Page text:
Common flower names can be quite descriptive and uplifting (think Morning Glory), but some can be downright misleading and even have a somewhat nasty connotation. Case in point: Melittis, commonly called "Bastard Balm." Some European gardeners turn their noses up at this beauty, because it's not a true orchid and so is considered an impostor. As far as I’m concerned, doing so is their loss.
It was Wolfgang Oehme* who first introduced me to Persicarias--actually, not the man himself, but an article in which he mentioned Persicaria polymorpha (Giant Fleeceflower). I was impressed by the stature of this plant (six feet tall and just as wide), its fluffy plumes of white, the fact that it blooms throughout most of the growing season, and that it’s hardy in our zone 5 garden.
To paraphrase that well-worn Shakespearean saw about a rose: A glad by any other name is still a glad. But...is it one gladiolus or one gladiola? Is it two gladiolus, two gladiolas, two gladioluses, or two gladioli? All of these forms of the name appear in a Google search of "gladiolus." Proper Latin would dictate only two: gladiolus (singular) and gladioli (plural). I prefer to use "glad," which avoids this confusion altogether.
With edible landscaping becoming more popular, it's time to get acquainted with the Clove Currant Vine. Not only does it have clusters of beautiful yellow flowers tinged frequently with red centers (see photo below), it is also fragrant (as its name implies) and bears edible fruit. In fall its leaves turn a bright golden with red highlights. Even if you don't grow this plant for its edibility, it puts on such a show and is so fragrant that it deserves a special place in your garden.
In this second installment of Springtime, Summertime, Autumn, Wintertime … Dreamtime, I invite you to join me in another activity of this "fifth season" that I celebrate every year in January and February.
This is the time of year when thoughts turn to colder weather. Gardens (and gardeners) hunker down for the coming winter. Outbreaks of cold air swoop down from the Arctic, that land of perpetual ice and snow...
Over the past decade, mail order nurseries have begun to offer advice on plant groupings that look particularly good together. They may offer a grouping as a single package for purchase or they may state in their plant descriptions that Plant A would look good paired with Plant B or with Plants B, C, and D. I have found this advice to be very helpful, even when I chose not to purchase the plants from the vendor who recommends a particular grouping. In later years, I began to experiment with my own combinations and would like to share some of them with you.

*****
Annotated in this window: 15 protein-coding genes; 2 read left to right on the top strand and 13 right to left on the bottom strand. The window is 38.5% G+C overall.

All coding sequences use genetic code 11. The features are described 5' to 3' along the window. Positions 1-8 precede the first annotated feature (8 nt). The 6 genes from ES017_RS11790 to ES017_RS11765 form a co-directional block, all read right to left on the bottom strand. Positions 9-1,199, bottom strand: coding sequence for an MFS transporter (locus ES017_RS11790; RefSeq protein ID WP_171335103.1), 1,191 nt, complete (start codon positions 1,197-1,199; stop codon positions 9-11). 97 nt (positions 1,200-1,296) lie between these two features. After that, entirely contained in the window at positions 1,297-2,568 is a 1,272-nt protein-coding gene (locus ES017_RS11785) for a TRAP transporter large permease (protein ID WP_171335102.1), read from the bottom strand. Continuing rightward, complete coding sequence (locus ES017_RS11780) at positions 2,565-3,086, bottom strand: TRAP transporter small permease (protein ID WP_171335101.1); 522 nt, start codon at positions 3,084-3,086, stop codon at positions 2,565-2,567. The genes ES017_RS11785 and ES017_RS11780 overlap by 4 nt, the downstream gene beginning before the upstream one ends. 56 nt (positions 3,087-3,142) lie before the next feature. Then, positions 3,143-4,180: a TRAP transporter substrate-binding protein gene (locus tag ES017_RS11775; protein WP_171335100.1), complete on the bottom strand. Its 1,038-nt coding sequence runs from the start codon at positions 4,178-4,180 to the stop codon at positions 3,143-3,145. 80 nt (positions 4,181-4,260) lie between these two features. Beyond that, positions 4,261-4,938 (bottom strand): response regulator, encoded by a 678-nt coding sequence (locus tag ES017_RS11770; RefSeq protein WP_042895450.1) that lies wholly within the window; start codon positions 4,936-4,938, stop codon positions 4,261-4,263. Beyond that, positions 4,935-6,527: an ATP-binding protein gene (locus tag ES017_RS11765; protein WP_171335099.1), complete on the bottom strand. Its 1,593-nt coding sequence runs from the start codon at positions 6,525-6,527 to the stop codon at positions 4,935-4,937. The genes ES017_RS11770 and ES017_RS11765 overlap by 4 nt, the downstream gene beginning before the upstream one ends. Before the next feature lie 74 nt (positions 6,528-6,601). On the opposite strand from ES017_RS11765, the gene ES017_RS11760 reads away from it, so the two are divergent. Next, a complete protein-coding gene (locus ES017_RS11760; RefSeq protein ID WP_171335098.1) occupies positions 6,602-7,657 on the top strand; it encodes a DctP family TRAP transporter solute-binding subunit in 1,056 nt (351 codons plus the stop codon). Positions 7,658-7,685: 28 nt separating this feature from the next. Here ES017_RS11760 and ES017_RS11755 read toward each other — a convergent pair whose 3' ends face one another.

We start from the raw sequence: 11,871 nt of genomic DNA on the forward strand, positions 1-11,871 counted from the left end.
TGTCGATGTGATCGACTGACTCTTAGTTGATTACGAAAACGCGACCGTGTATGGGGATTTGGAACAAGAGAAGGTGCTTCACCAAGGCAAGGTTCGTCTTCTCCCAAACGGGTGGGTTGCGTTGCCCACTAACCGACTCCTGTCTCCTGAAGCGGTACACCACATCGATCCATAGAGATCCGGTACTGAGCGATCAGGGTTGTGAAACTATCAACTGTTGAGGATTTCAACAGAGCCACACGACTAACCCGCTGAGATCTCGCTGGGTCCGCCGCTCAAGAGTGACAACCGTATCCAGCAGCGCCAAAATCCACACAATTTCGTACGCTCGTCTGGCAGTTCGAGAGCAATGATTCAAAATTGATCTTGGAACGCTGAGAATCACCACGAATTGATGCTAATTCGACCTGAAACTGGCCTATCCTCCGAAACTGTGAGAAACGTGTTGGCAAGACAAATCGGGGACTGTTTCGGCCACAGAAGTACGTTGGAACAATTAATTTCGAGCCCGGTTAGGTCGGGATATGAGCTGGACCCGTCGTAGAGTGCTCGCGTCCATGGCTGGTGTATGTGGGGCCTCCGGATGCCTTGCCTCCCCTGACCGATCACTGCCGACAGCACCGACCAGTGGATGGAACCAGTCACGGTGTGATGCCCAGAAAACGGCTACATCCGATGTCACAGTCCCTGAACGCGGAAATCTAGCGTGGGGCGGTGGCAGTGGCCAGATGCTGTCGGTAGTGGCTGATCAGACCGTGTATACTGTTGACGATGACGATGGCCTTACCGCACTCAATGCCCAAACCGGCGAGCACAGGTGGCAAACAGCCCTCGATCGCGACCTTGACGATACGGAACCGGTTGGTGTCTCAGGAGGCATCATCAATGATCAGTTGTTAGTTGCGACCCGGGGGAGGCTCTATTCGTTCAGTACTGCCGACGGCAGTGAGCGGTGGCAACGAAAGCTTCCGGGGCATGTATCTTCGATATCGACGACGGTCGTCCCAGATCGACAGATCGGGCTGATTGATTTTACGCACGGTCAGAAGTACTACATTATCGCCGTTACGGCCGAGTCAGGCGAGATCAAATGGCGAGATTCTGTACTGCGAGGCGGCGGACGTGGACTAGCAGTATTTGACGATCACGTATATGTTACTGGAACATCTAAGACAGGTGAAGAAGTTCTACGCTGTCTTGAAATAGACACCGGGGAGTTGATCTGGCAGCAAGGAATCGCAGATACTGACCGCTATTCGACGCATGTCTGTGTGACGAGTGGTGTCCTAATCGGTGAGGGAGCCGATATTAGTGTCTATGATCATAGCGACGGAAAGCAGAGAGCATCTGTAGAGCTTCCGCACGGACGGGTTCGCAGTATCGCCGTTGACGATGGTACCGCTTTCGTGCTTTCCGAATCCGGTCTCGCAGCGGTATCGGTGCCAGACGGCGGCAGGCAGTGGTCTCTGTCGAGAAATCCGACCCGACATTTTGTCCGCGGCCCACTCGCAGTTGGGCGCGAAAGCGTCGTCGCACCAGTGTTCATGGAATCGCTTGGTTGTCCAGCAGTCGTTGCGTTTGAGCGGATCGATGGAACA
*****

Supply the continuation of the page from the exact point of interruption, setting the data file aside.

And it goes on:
What is a “no-wa-wa” fountain? The term “no-wa-wa”, perhaps a tad cutesy, originated several decades ago in a contest by Steve Gander, a local Iowa boy, who grew up to become one of the top rodeo event promoters in the U.S.
Last summer I happened to overhear one of our garden visitors telling the local media how much she enjoyed the gardens. The young man with the camera and microphone asked her what, in particular, she liked. She replied that she loved all the little plants and things tucked away in nooks and crannies and especially the gnomes. I had to chuckle to myself--we had no gnomes in any of our gardens!
When the TV show, "Bonanza," with its Ponderosa Ranch, first aired in the 1960s, my 'Ponderosa' lemon tree was already a decade or so old. I normally don't give my plants pet names, but I was tempted to make an exception and christen it "Bonanza" in honor of my favorite show. Little did I know how apt that name was to be.
It came out of the blue. I was relaxing on our second floor balcony in tropical Cairns, Australia, enjoying the dusky scenery on a sultry evening, when a huge creature with strange features and a four-foot wingspan cruised by within several feet of my face. That got my attention!
What's in a word? As far as the word "chocolate" is concerned, actually quite a bit. Join me on a brief linguistic journey that includes not only food for the mind but for the body as well. Along the way, you'll encounter three original, never-before-published chocolate recipes.
As plant diversity around the globe continues to dwindle, the value of seed banks is becoming increasingly apparent. Precious genes that have benefited us in the past, that may benefit us now, or that will benefit us at some time in the future, are being lost .
With a pot on his head, skipping merrily about the countryside in bare feet while tossing apple seeds with gay abandon is the image of Johnny Appleseed I grew up with. I suspect that my grade school peers in other parts of the country did so as well. But is that image accurate?
Summer has drawn to a close and the fall season holds sway once more over the garden and the Iowa countryside where I live. I love the colors of the trees as Mother Nature brings out her autumnal paint brush, and the crisp air quickens my footstep. Still, I long for summer to continue just a little while longer.
When is a shrub not necessarily a shrub? Answer: When it can also be a tree. The best part is that you, the gardener, get to decide which it will be. I'm speaking here of a plant that truly does everything.
If you have bulbs blooming in your yard or garden this spring, perhaps you have experienced the same dilemma I’ve faced in recent years: I’d love to pick some for a bouquet, but then I feel like I’m diminishing the beautiful show. I admit that this feeling may sound a bit fussy, but I’m a senior citizen now, and old garden duffers like me are allowed a bit of eccentricity now and then!
Have you ever wondered what it would be like to find yourself in the midst of a tropical rain forest? Smitten as I am with tropical flora, I certainly have. Yes, I’ve seen rain forests on TV, and I even have a mini one on the second floor of our home,* but I wanted to experience the real thing.